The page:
It’s trendy lately for theatres to claim that what audience members really want these days is to be in on the process of creation.
I’m skeptical: Does your average spectator really want to see a rehearsal or a work in progress? Do patrons actually want to pay to play dramaturge?
It’s certainly true that theatregoers like the bragging rights that come from seeing artists and shows before they become big – and the SummerWorks Festival in Toronto has long been the country’s best place to do that.
But, for the 2018 edition, artistic and managing director Laura Nanni has acknowledged what has long been a fact at the curated performance bash: Some of the shows are, more or less, in their final form, and others are in a much earlier stage of development. And so she’s formally divided the programming into Presentations and Labs.
On the opening day of the festival, I tried to binge as much as possible – and I belatedly realized that many of the shows I happened to book were Labs. This gave me the opportunity to consider a question: What can you get from watching a show that admits it is not finished?
I got quite a bit out of The Private Life Cabaret, a production based on a series of playlets about life in Nazi Germany that playwright Bertolt Brecht wrote in exile in the late 1930s. The original is known by a couple of different titles in English: Fear and Misery of the Third Reich, and The Private Life of the Master Race.
Esther Jun, billed as both director and creator, has selected a handful of Brecht’s scenes (translated and adapted here by Toronto theatre’s Teutonophile enfants terribles, Taedon Witzel and Susanna Fournier) and put them in a cabaret setting. Broken Social Scene member Jason Collett hosts as a Gumby-like MC named Johnny Pompadour.
The Brecht skits effectively mix comedy and terror. One shows us a mother (Jasmine Chen) and father (Craig Pike) scared stiff when their son (the always excellent Jennifer Dzialoszynski) goes out to the corner store to get a chocolate bar. Might the boy actually be ratting out on their private political sentiment to his scout leader?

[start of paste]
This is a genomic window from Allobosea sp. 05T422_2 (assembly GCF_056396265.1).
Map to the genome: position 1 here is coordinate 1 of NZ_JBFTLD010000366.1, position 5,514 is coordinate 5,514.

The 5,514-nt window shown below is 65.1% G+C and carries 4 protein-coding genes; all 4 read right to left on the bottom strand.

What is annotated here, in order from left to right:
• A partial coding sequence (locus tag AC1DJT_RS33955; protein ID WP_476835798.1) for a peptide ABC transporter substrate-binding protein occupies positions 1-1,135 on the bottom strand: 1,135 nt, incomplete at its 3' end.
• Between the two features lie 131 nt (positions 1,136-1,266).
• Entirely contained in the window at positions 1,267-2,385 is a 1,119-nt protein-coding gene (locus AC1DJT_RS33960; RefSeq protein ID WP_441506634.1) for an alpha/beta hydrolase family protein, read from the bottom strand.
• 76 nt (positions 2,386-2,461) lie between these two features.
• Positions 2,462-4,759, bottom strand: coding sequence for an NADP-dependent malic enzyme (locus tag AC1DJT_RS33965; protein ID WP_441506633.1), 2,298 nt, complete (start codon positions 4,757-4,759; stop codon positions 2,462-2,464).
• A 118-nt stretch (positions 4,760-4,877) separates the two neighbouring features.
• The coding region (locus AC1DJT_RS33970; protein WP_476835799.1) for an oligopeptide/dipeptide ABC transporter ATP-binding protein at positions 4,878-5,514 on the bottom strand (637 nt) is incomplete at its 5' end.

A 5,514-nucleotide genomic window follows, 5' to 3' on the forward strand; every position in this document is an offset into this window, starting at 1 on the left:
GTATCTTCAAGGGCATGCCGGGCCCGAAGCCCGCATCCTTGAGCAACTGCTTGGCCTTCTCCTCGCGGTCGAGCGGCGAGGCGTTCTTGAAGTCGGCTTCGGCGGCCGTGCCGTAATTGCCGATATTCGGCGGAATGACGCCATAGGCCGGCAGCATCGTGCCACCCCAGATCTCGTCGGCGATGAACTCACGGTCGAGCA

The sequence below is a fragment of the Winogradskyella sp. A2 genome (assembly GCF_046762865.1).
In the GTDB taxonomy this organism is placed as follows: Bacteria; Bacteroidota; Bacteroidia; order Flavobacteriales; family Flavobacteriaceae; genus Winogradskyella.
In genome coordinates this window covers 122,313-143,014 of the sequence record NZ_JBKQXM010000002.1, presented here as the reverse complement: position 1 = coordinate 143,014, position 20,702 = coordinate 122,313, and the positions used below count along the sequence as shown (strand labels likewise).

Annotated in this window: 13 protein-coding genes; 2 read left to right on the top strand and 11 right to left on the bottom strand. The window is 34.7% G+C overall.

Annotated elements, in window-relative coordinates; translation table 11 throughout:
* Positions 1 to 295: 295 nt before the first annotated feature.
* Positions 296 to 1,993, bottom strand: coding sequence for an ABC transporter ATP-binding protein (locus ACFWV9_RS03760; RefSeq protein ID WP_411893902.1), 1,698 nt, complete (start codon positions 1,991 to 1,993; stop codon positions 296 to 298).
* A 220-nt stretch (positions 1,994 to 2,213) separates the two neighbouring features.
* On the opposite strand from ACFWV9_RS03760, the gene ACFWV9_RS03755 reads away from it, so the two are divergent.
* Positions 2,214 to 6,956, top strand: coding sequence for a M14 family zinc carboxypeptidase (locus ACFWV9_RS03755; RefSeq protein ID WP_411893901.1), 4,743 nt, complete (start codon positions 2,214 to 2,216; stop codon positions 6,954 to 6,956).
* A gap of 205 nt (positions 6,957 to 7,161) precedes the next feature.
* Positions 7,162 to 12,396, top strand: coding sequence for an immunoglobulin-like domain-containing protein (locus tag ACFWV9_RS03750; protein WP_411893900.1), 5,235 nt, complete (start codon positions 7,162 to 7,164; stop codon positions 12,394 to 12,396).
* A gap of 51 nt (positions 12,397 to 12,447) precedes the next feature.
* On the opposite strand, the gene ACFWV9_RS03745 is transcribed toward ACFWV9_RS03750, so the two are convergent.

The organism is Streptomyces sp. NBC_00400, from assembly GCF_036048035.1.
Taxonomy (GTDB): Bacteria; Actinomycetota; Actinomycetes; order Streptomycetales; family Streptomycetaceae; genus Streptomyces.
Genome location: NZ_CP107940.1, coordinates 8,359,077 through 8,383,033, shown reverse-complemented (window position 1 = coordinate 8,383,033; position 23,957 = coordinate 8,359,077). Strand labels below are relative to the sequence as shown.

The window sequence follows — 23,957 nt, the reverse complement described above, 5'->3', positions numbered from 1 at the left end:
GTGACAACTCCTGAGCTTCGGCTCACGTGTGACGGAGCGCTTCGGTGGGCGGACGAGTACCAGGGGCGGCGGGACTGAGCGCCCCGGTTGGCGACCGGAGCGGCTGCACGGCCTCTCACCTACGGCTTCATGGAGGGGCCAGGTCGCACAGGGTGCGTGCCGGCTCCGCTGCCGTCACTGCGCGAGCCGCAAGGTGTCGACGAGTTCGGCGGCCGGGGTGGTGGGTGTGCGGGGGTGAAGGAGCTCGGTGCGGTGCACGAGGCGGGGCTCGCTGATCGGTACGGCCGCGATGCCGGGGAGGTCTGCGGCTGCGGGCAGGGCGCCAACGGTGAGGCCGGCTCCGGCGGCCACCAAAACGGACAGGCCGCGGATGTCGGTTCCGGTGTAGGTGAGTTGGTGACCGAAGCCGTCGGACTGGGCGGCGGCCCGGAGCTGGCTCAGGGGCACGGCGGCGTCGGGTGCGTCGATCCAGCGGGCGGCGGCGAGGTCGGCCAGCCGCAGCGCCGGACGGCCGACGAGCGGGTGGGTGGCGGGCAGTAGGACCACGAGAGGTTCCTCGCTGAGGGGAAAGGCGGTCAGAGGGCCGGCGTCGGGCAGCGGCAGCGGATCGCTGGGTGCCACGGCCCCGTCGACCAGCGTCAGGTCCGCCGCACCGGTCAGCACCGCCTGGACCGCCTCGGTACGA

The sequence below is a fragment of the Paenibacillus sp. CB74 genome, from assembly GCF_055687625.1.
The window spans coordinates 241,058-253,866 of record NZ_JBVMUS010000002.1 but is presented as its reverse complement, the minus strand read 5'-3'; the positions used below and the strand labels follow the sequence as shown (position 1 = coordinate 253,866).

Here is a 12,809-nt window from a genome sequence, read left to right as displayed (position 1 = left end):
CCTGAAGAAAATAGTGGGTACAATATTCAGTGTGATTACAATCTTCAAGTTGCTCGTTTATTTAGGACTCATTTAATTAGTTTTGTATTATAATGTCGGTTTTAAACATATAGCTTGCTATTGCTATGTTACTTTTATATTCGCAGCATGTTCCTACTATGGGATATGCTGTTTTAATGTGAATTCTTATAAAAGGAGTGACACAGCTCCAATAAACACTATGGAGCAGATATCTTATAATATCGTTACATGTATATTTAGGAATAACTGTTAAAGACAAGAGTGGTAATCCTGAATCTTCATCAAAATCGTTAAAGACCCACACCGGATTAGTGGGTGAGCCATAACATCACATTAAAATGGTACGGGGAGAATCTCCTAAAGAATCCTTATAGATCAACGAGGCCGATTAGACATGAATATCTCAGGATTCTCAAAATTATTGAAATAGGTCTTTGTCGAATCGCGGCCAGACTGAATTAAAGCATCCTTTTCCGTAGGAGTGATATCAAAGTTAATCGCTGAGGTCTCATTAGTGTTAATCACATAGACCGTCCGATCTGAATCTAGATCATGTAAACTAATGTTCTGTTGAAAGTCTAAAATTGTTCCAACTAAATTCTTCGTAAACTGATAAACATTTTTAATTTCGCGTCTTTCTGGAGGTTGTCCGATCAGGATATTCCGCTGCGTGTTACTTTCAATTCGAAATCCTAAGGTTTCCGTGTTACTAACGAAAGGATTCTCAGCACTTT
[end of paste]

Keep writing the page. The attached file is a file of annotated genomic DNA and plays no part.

In another, quieter scene, a Jewish wife practises what she will say to her gentile husband as she tries to sneak out of the country without endangering him. In a clever move, Jun has three different actors tap in to the part of the wife over the course of the scene to universalize her experience. Who will they come for this time?
I’m not familiar enough with the original to be able to say how much Witzel and Fournier are showing parallels to the strongmen of today versus drawing them in their translation – but those who fear the way Western democracies are going will find plenty of hair-raising scenes that suggest that not even fascists will be happy under fascism.
In between the Brecht, there are straight-forward amusements: magic tricks, burlesque numbers and a spine-tingling, slinky rendition of Katy Perry’s Roar sung by Tess Benger.
As with her recent dance-filled production of Girls Like That at the Tarragon Theatre, Jun alternates between agitprop and pure entertainment in an unusual and jarring way. But The Private Life Cabaret’s framing as a “lab” made its current shambolic state endearing rather than aggravating – and I actually wondered if I’d enjoy it less if it were more polished.
Oddly enough, the show I felt most critical of on the first day of SummerWorks was the only Presentation I saw. In …And You’ll Never Believe What Happens Next, playwright and Vice contributor Graham Isador chronicles his attempts to pitch personal essays to a popular online media outlet.
Isador first performs the confessional stories that he tried to sell – and then tells the audience what his editor’s feedback was. He’s slowly guided towards maximum vulnerability – but, when he does finally go viral, he starts to ponder the downside of exploiting himself for clicks.
Isador’s stories are well crafted and engaging (at least when he’s close enough to the microphone to be heard), but the overall structure needs work. ...And You’ll Never Believe What Happens Next is intended to both showcase the writer’s storytelling and also question it, somewhat similar to the way that Hannah Gadsby’s Netflix special Nannette is both a stand-up set and a critique of stand-up. The pivot needs rethinking for it to fully land – but it’s a promising premise.
I wonder what I would be writing if Isador’s show it had been labelled a Lab rather than a Presentation. These different frames don’t change what you see, but do change how you see it – and I think I now understand why artists are so eager to open up their process to audiences, anyway. It leads one to be open and forgiving and invested rather than slip into the familiar pose of judgmental consumer of culture. Wait – is this a theatre review that ends up questioning theatre reviews?
SummerWorks (summerworks.ca) continues to August 19.
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